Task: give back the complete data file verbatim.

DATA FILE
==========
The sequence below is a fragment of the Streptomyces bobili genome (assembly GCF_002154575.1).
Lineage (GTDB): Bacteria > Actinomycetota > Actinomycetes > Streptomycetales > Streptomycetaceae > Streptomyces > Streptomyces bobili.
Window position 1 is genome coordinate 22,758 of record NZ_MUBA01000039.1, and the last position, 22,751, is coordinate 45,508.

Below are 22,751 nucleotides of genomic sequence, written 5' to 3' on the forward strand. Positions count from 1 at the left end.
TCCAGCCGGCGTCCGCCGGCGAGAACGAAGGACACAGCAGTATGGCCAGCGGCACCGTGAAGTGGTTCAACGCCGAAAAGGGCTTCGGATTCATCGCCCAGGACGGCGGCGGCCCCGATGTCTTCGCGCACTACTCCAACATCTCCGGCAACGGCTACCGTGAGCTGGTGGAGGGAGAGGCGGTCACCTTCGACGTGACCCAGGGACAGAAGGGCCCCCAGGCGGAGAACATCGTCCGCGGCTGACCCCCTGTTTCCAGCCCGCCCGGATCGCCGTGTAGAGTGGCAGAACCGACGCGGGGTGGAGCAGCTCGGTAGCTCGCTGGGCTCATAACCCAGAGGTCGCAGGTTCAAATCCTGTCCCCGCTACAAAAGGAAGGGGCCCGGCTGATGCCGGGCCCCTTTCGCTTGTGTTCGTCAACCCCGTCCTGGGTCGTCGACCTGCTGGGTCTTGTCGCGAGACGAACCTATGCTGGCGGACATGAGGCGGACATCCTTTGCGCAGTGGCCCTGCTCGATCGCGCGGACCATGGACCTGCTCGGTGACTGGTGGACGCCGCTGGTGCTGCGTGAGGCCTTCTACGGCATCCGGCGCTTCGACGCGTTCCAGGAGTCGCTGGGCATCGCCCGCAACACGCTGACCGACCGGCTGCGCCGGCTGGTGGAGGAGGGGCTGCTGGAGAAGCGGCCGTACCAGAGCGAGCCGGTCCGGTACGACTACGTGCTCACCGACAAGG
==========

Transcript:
The sequence below is a fragment of the Streptomyces bobili genome (assembly GCF_002154575.1).
Lineage (GTDB): Bacteria > Actinomycetota > Actinomycetes > Streptomycetales > Streptomycetaceae > Streptomyces > Streptomyces bobili.
Window position 1 is genome coordinate 22,758 of record NZ_MUBA01000039.1, and the last position, 22,751, is coordinate 45,508.

Below are 22,751 nucleotides of genomic sequence, written 5' to 3' on the forward strand. Positions count from 1 at the left end.
TCCAGCCGGCGTCCGCCGGCGAGAACGAAGGACACAGCAGTATGGCCAGCGGCACCGTGAAGTGGTTCAACGCCGAAAAGGGCTTCGGATTCATCGCCCAGGACGGCGGCGGCCCCGATGTCTTCGCGCACTACTCCAACATCTCCGGCAACGGCTACCGTGAGCTGGTGGAGGGAGAGGCGGTCACCTTCGACGTGACCCAGGGACAGAAGGGCCCCCAGGCGGAGAACATCGTCCGCGGCTGACCCCCTGTTTCCAGCCCGCCCGGATCGCCGTGTAGAGTGGCAGAACCGACGCGGGGTGGAGCAGCTCGGTAGCTCGCTGGGCTCATAACCCAGAGGTCGCAGGTTCAAATCCTGTCCCCGCTACAAAAGGAAGGGGCCCGGCTGATGCCGGGCCCCTTTCGCTTGTGTTCGTCAACCCCGTCCTGGGTCGTCGACCTGCTGGGTCTTGTCGCGAGACGAACCTATGCTGGCGGACATGAGGCGGACATCCTTTGCGCAGTGGCCCTGCTCGATCGCGCGGACCATGGACCTGCTCGGTGACTGGTGGACGCCGCTGGTGCTGCGTGAGGCCTTCTACGGCATCCGGCGCTTCGACGCGTTCCAGGAGTCGCTGGGCATCGCCCGCAACACGCTGACCGACCGGCTGCGCCGGCTGGTGGAGGAGGGGCTGCTGGAGAAGCGGCCGTACCAGAGCGAGCCGGTCCGGTACGACTACGTGCTCACCGACAAGG